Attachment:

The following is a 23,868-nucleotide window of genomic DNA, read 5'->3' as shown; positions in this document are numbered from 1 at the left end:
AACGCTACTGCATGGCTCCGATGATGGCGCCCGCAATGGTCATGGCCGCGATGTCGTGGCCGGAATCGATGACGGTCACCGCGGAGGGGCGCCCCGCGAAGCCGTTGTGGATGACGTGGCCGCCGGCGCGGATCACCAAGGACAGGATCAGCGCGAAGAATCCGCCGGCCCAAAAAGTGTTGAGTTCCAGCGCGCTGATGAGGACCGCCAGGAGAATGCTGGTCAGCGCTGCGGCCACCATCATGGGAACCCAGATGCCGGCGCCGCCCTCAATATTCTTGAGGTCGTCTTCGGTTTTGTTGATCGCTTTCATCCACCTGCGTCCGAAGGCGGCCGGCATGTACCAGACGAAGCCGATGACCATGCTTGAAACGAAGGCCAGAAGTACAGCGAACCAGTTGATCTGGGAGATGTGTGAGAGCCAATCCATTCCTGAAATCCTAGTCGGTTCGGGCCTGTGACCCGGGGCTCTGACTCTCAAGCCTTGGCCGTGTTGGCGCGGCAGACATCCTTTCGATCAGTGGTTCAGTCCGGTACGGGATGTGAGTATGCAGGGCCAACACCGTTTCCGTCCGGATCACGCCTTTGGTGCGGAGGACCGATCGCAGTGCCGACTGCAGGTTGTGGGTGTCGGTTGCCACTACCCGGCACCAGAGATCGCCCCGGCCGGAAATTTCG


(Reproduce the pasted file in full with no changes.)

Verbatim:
The following is a 23,868-nucleotide window of genomic DNA, read 5'->3' as shown; positions in this document are numbered from 1 at the left end:
AACGCTACTGCATGGCTCCGATGATGGCGCCCGCAATGGTCATGGCCGCGATGTCGTGGCCGGAATCGATGACGGTCACCGCGGAGGGGCGCCCCGCGAAGCCGTTGTGGATGACGTGGCCGCCGGCGCGGATCACCAAGGACAGGATCAGCGCGAAGAATCCGCCGGCCCAAAAAGTGTTGAGTTCCAGCGCGCTGATGAGGACCGCCAGGAGAATGCTGGTCAGCGCTGCGGCCACCATCATGGGAACCCAGATGCCGGCGCCGCCCTCAATATTCTTGAGGTCGTCTTCGGTTTTGTTGATCGCTTTCATCCACCTGCGTCCGAAGGCGGCCGGCATGTACCAGACGAAGCCGATGACCATGCTTGAAACGAAGGCCAGAAGTACAGCGAACCAGTTGATCTGGGAGATGTGTGAGAGCCAATCCATTCCTGAAATCCTAGTCGGTTCGGGCCTGTGACCCGGGGCTCTGACTCTCAAGCCTTGGCCGTGTTGGCGCGGCAGACATCCTTTCGATCAGTGGTTCAGTCCGGTACGGGATGTGAGTATGCAGGGCCAACACCGTTTCCGTCCGGATCACGCCTTTGGTGCGGAGGACCGATCGCAGTGCCGACTGCAGGTTGTGGGTGTCGGTTGCCACTACCCGGCACCAGAGATCGCCCCGGCCGGAAATTTCG